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I have this query which only runs once per request.

SELECT SUM(numberColumn) AS total, groupColumn
FROM myTable
WHERE dateColumn < ? AND categoryColumn = ?
GROUP BY groupColumn
HAVING total > 0

myTable has less than a dozen columns and can grow up to 5 millions of rows, but more likely about 2 millions in production. All columns used in the query are numbers, except for dateColumn, and there are indexes on dateColumn and categoryColumn.

Would it be reasonble to expect this query to run in under 5 seconds with 5 million rows on most modern servers if the database is properly optimized?

The reason I'm asking is that we don't have 5 millions of data and we won't even hit 2 millions within the next few years, if the query doesn't run in under 5 seconds then, it's hard to know where the problem lies. Would it be because the query is not suitable for a large table, or the database isn't optimized, or the server isn't powerful enough? Basically, I'd like to know whether using SUM() and GROUP BY over a large table is reasonable.


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You could randomly create 5 million rows and see for yourself. – MvG Jul 26 '12 at 16:59
You can easily simulate 5 m rows by inserting random data. Since you're expecting to get to 2m in 2 years, you should also expect that by the time you get to 5m there will be a next generation of hardware :) – dasblinkenlight Jul 26 '12 at 17:00
@dasblinkenlight: I agree with your comment, but note that growth isn't always linear – Dan Pichelman Jul 26 '12 at 17:05
@DanPichelman two years is enough for a generation change in hardware. In fact, according to one very famous billionaire, all you need is 18 month :):):) – dasblinkenlight Jul 26 '12 at 17:11
up vote 2 down vote accepted

As people in comments under your question suggested, the easiest way to verify is to generate random data and test query execution time. Please note that using clustered index on dateColumn can significantly change execution times due to the fact, that with "<" condition only subset of continuous disk data is retrieved in order to calculate sums.

If you are at the beginning of the process of development, I'd suggest concentrating not on the structure of table and indexes that collects data - but rather what do you expect to need to retrieve from the table in the future. I can share my own experience with presenting website administrator with web usage statistics. I had several webpages being requested from server, each of them falling into one on more "categories". My first approach was to collect each request in log table with some indexes, but the table grew much larger than I had at first estimated. :-) Due to the fact that statistics where analyzed in constant groups (weekly, monthly, and yearly) I decided to create addidtional table that was aggregating requests in predefined week/month/year grops. Each request incremented relevant columns - columns were refering to my "categories" . This broke some normalization rules, but allowed me to calculate statistics in a blink of an eye.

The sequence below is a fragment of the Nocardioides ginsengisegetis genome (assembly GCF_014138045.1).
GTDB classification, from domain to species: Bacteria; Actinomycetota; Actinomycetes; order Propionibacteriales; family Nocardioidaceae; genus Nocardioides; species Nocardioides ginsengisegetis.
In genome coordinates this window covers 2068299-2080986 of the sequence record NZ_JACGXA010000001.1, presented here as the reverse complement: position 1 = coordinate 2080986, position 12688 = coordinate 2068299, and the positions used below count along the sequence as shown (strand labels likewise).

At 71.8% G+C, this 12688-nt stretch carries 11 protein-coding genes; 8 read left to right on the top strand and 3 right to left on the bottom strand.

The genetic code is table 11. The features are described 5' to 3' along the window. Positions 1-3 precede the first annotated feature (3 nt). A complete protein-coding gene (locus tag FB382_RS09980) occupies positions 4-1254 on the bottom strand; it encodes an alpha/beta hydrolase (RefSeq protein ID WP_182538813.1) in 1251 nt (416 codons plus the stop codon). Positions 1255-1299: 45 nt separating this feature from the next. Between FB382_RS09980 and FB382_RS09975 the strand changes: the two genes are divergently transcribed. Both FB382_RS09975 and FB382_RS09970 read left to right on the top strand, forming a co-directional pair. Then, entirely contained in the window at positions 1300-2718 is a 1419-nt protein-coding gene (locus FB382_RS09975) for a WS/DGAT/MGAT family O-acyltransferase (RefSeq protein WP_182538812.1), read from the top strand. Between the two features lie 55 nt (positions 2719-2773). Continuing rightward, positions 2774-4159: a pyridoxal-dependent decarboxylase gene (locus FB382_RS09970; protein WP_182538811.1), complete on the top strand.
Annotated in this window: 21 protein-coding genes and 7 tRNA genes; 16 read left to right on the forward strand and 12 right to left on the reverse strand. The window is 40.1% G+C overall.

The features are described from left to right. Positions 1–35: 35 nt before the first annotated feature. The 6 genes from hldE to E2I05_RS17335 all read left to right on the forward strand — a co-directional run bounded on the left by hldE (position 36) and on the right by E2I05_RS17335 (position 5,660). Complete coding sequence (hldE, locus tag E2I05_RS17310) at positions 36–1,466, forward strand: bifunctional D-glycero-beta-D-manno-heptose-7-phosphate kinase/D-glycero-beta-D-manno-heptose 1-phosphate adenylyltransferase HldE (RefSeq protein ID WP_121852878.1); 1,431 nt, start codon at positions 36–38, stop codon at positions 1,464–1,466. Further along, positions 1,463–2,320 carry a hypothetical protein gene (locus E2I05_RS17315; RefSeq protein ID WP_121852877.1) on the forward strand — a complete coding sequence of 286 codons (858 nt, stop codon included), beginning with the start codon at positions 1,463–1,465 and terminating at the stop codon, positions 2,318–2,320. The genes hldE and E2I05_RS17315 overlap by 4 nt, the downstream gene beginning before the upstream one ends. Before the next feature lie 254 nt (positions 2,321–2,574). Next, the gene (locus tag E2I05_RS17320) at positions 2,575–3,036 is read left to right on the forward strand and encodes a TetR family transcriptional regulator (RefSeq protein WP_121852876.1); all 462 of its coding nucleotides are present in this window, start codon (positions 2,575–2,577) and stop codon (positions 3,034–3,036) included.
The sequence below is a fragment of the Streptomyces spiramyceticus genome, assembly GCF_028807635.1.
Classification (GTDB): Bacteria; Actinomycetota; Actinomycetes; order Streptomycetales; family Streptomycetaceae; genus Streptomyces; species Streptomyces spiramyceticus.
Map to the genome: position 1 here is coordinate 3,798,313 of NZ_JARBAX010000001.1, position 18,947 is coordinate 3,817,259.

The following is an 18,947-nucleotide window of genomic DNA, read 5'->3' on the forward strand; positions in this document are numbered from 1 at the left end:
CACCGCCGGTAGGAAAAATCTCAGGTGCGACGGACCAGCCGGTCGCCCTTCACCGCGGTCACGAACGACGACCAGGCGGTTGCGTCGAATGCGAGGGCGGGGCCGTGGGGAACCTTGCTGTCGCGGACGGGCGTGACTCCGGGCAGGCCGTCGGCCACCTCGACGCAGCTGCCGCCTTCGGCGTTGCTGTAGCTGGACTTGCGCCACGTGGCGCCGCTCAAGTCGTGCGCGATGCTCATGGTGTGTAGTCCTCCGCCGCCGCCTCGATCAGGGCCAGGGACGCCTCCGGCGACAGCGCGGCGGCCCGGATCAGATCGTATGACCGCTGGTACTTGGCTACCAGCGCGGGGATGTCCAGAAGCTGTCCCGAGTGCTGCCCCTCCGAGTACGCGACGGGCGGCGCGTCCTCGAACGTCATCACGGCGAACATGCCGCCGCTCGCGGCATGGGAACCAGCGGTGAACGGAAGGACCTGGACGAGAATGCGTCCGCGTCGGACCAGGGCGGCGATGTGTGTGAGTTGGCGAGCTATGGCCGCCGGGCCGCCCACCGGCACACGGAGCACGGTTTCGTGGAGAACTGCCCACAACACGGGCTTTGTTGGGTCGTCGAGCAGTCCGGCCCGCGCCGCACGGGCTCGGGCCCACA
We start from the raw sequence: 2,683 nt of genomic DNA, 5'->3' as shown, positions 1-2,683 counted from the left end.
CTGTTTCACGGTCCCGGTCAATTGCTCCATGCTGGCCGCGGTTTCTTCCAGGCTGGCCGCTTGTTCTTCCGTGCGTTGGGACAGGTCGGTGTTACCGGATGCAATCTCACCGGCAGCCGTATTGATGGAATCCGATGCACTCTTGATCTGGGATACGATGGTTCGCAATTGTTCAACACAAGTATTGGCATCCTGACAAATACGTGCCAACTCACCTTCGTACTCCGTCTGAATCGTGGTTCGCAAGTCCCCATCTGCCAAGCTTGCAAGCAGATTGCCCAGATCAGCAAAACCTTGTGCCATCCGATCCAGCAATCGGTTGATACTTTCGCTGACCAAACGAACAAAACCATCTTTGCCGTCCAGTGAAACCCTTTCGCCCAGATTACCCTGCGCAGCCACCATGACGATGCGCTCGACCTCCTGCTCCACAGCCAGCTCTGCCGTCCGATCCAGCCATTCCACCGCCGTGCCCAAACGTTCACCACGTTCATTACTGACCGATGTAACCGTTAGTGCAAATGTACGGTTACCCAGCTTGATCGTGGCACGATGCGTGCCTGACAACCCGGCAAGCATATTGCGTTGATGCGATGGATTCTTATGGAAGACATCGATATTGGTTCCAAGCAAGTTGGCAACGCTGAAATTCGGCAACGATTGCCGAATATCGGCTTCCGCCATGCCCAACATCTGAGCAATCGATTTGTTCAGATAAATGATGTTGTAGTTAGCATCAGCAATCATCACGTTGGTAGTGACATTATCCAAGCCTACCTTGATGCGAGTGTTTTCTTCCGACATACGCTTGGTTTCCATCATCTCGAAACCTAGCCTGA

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An important question is the dateColumn < ? condition. I am guessing it is filtering records that are out of date. It doesn't really matter how many records there are in the table. What matters is how much records this condition cuts down.

Having aggressive filtering by date combined with partitioning the table by date can give you amazing performance on ridiculously large tables.

As a side note, if you are not expecting to hit this much data in many years to come, don't bother solving it. Your business requirements may change a dozen times by then, together with the architecture, db layout, design and implementation details. planning ahead is great but sometimes you want to give a good enough solution as soon as possible and handle the future painful issues in the next release..

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On your side note - this is often true in code, but I feel that DBs are different. Premature optimization in a DB is rarely actually premature. It is much more difficult to change DB schema mid stream than it is to change code mid stream. – Stefan H Jul 26 '12 at 17:11

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